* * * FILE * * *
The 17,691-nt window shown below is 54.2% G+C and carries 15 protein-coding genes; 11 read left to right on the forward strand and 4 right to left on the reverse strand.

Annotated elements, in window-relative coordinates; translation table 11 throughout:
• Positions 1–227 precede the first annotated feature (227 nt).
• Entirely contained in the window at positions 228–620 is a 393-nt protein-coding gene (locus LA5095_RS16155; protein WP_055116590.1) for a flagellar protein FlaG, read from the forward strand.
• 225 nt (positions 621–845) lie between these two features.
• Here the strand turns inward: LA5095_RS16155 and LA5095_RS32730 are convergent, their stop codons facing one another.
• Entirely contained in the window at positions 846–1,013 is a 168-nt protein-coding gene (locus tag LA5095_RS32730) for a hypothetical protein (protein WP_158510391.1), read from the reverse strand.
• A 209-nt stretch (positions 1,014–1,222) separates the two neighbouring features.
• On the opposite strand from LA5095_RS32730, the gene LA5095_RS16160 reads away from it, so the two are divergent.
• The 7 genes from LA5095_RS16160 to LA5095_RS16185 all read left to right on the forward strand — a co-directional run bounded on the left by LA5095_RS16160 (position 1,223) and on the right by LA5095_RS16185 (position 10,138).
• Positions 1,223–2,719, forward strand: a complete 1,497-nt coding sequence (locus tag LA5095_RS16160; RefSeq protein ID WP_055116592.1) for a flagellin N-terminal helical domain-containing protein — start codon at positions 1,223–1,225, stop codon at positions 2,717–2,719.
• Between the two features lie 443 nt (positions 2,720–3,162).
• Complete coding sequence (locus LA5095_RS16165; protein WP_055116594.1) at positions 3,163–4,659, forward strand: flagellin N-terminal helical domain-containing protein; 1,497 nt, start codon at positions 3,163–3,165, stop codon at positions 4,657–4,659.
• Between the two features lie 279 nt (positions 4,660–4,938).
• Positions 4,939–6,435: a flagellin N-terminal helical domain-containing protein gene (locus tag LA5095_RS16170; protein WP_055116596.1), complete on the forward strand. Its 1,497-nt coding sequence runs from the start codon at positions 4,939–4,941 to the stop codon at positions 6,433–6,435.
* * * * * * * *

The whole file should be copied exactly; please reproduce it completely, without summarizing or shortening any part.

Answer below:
The 17,691-nt window shown below is 54.2% G+C and carries 15 protein-coding genes; 11 read left to right on the forward strand and 4 right to left on the reverse strand.

Annotated elements, in window-relative coordinates; translation table 11 throughout:
• Positions 1–227 precede the first annotated feature (227 nt).
• Entirely contained in the window at positions 228–620 is a 393-nt protein-coding gene (locus LA5095_RS16155; protein WP_055116590.1) for a flagellar protein FlaG, read from the forward strand.
• 225 nt (positions 621–845) lie between these two features.
• Here the strand turns inward: LA5095_RS16155 and LA5095_RS32730 are convergent, their stop codons facing one another.
• Entirely contained in the window at positions 846–1,013 is a 168-nt protein-coding gene (locus tag LA5095_RS32730) for a hypothetical protein (protein WP_158510391.1), read from the reverse strand.
• A 209-nt stretch (positions 1,014–1,222) separates the two neighbouring features.
• On the opposite strand from LA5095_RS32730, the gene LA5095_RS16160 reads away from it, so the two are divergent.
• The 7 genes from LA5095_RS16160 to LA5095_RS16185 all read left to right on the forward strand — a co-directional run bounded on the left by LA5095_RS16160 (position 1,223) and on the right by LA5095_RS16185 (position 10,138).
• Positions 1,223–2,719, forward strand: a complete 1,497-nt coding sequence (locus tag LA5095_RS16160; RefSeq protein ID WP_055116592.1) for a flagellin N-terminal helical domain-containing protein — start codon at positions 1,223–1,225, stop codon at positions 2,717–2,719.
• Between the two features lie 443 nt (positions 2,720–3,162).
• Complete coding sequence (locus LA5095_RS16165; protein WP_055116594.1) at positions 3,163–4,659, forward strand: flagellin N-terminal helical domain-containing protein; 1,497 nt, start codon at positions 3,163–3,165, stop codon at positions 4,657–4,659.
• Between the two features lie 279 nt (positions 4,660–4,938).
• Positions 4,939–6,435: a flagellin N-terminal helical domain-containing protein gene (locus tag LA5095_RS16170; protein WP_055116596.1), complete on the forward strand. Its 1,497-nt coding sequence runs from the start codon at positions 4,939–4,941 to the stop codon at positions 6,433–6,435.